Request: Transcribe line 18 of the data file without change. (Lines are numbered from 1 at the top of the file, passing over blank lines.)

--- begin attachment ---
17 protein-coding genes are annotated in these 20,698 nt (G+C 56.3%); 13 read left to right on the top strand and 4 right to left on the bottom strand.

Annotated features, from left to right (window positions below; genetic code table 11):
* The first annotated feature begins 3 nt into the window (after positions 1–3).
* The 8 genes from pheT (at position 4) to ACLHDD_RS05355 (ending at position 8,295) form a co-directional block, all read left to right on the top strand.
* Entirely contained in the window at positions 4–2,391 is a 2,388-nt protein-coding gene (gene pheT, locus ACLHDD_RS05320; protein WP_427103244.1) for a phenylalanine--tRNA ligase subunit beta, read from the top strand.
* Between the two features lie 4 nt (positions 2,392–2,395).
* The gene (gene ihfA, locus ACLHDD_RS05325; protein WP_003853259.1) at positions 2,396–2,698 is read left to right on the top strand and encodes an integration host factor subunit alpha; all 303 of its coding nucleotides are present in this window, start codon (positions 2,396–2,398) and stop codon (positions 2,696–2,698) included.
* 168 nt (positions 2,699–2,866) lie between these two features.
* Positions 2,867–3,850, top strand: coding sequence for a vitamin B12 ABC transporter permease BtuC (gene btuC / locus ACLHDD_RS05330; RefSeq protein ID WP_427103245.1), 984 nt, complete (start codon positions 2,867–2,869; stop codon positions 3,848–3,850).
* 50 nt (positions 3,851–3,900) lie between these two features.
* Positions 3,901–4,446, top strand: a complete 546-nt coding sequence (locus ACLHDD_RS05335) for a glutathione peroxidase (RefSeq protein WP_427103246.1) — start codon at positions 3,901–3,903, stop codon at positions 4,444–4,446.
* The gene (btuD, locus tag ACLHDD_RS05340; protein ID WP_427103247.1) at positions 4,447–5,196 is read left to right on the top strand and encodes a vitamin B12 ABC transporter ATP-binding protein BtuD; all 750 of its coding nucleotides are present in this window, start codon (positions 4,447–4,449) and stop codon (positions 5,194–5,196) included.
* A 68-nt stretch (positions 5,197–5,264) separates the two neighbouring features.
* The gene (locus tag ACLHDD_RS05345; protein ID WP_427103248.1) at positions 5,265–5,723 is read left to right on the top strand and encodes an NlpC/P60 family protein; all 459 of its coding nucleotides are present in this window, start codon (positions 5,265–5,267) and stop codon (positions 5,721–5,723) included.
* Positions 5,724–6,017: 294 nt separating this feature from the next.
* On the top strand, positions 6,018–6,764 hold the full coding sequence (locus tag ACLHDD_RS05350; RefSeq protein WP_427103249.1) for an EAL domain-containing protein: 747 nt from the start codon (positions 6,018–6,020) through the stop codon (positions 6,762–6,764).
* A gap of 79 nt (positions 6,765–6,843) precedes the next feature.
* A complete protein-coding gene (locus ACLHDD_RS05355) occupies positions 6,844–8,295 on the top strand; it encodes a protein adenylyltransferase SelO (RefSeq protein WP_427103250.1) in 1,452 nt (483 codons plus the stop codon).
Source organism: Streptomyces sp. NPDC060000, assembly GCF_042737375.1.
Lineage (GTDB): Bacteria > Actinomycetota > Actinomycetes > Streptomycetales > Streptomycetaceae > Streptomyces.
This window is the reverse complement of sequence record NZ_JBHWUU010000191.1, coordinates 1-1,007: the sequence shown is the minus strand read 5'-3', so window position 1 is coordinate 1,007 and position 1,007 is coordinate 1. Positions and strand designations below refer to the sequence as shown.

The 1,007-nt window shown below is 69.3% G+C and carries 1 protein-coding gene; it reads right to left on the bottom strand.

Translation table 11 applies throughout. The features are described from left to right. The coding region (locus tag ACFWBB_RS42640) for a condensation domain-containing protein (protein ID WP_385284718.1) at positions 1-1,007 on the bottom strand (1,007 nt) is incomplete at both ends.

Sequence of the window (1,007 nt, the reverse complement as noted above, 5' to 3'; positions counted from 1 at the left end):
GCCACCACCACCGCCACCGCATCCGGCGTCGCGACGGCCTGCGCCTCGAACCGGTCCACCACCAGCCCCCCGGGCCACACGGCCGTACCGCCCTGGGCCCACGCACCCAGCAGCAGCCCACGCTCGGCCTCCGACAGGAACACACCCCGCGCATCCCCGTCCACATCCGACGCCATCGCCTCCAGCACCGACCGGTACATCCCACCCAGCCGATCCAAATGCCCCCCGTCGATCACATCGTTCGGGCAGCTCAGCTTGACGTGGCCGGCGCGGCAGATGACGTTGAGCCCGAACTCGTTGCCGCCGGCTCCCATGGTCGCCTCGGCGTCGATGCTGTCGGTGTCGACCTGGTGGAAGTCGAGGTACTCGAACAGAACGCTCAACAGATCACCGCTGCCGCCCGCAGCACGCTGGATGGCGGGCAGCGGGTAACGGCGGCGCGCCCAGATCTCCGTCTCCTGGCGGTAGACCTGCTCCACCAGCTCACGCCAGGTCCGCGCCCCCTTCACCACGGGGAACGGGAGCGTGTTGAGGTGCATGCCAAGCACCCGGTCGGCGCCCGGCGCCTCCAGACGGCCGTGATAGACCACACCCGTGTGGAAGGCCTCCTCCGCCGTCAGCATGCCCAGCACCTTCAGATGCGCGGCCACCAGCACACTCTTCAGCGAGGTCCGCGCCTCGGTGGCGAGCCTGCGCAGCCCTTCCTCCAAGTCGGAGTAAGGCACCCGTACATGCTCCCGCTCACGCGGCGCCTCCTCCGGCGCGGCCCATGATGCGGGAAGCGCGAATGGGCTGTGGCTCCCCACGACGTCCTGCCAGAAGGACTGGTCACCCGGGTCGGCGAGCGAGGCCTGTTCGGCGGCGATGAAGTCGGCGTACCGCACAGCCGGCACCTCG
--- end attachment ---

* A complete protein-coding gene (locus ACLHDD_RS05355) occupies positions 6,844–8,295 on the top strand; it encodes a protein adenylyltransferase SelO (RefSeq protein WP_427103250.1) in 1,452 nt (483 codons plus the stop codon).